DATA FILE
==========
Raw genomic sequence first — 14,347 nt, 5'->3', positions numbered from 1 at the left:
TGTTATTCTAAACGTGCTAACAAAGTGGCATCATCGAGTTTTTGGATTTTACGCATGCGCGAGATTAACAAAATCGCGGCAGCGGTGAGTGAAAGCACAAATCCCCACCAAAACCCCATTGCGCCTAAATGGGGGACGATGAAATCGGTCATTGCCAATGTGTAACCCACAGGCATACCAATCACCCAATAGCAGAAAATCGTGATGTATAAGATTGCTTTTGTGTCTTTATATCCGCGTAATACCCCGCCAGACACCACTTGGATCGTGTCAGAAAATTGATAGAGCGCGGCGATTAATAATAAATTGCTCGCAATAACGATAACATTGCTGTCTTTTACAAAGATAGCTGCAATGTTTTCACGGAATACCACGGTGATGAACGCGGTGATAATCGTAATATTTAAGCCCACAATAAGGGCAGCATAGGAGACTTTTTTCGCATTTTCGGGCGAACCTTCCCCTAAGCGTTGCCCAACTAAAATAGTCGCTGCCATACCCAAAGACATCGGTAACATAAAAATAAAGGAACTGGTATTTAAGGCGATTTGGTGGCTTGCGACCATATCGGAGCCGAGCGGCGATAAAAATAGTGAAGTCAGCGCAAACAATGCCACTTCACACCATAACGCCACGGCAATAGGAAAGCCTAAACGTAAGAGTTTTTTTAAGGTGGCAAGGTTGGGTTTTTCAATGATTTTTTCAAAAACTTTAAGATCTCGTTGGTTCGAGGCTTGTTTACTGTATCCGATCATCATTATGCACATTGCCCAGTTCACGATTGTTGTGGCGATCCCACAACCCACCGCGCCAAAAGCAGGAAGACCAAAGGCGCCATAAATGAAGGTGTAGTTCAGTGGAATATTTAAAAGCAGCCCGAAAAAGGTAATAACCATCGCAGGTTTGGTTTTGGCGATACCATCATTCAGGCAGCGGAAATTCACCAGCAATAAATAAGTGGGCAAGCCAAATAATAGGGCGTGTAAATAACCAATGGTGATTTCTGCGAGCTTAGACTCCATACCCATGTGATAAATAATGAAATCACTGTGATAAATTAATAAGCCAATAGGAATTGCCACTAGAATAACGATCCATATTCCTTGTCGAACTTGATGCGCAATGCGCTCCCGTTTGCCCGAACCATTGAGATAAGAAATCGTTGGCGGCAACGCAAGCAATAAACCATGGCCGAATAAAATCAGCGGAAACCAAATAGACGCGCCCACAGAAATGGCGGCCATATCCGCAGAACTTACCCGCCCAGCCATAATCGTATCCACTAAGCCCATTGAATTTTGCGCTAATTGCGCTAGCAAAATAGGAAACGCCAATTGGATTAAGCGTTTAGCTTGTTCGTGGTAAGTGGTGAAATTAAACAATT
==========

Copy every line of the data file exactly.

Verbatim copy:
Raw genomic sequence first — 14,347 nt, 5'->3', positions numbered from 1 at the left:
TGTTATTCTAAACGTGCTAACAAAGTGGCATCATCGAGTTTTTGGATTTTACGCATGCGCGAGATTAACAAAATCGCGGCAGCGGTGAGTGAAAGCACAAATCCCCACCAAAACCCCATTGCGCCTAAATGGGGGACGATGAAATCGGTCATTGCCAATGTGTAACCCACAGGCATACCAATCACCCAATAGCAGAAAATCGTGATGTATAAGATTGCTTTTGTGTCTTTATATCCGCGTAATACCCCGCCAGACACCACTTGGATCGTGTCAGAAAATTGATAGAGCGCGGCGATTAATAATAAATTGCTCGCAATAACGATAACATTGCTGTCTTTTACAAAGATAGCTGCAATGTTTTCACGGAATACCACGGTGATGAACGCGGTGATAATCGTAATATTTAAGCCCACAATAAGGGCAGCATAGGAGACTTTTTTCGCATTTTCGGGCGAACCTTCCCCTAAGCGTTGCCCAACTAAAATAGTCGCTGCCATACCCAAAGACATCGGTAACATAAAAATAAAGGAACTGGTATTTAAGGCGATTTGGTGGCTTGCGACCATATCGGAGCCGAGCGGCGATAAAAATAGTGAAGTCAGCGCAAACAATGCCACTTCACACCATAACGCCACGGCAATAGGAAAGCCTAAACGTAAGAGTTTTTTTAAGGTGGCAAGGTTGGGTTTTTCAATGATTTTTTCAAAAACTTTAAGATCTCGTTGGTTCGAGGCTTGTTTACTGTATCCGATCATCATTATGCACATTGCCCAGTTCACGATTGTTGTGGCGATCCCACAACCCACCGCGCCAAAAGCAGGAAGACCAAAGGCGCCATAAATGAAGGTGTAGTTCAGTGGAATATTTAAAAGCAGCCCGAAAAAGGTAATAACCATCGCAGGTTTGGTTTTGGCGATACCATCATTCAGGCAGCGGAAATTCACCAGCAATAAATAAGTGGGCAAGCCAAATAATAGGGCGTGTAAATAACCAATGGTGATTTCTGCGAGCTTAGACTCCATACCCATGTGATAAATAATGAAATCACTGTGATAAATTAATAAGCCAATAGGAATTGCCACTAGAATAACGATCCATATTCCTTGTCGAACTTGATGCGCAATGCGCTCCCGTTTGCCCGAACCATTGAGATAAGAAATCGTTGGCGGCAACGCAAGCAATAAACCATGGCCGAATAAAATCAGCGGAAACCAAATAGACGCGCCCACAGAAATGGCGGCCATATCCGCAGAACTTACCCGCCCAGCCATAATCGTATCCACTAAGCCCATTGAATTTTGCGCTAATTGCGCTAGCAAAATAGGAAACGCCAATTGGATTAAGCGTTTAGCTTGTTCGTGGTAAGTGGTGAAATTAAACAATT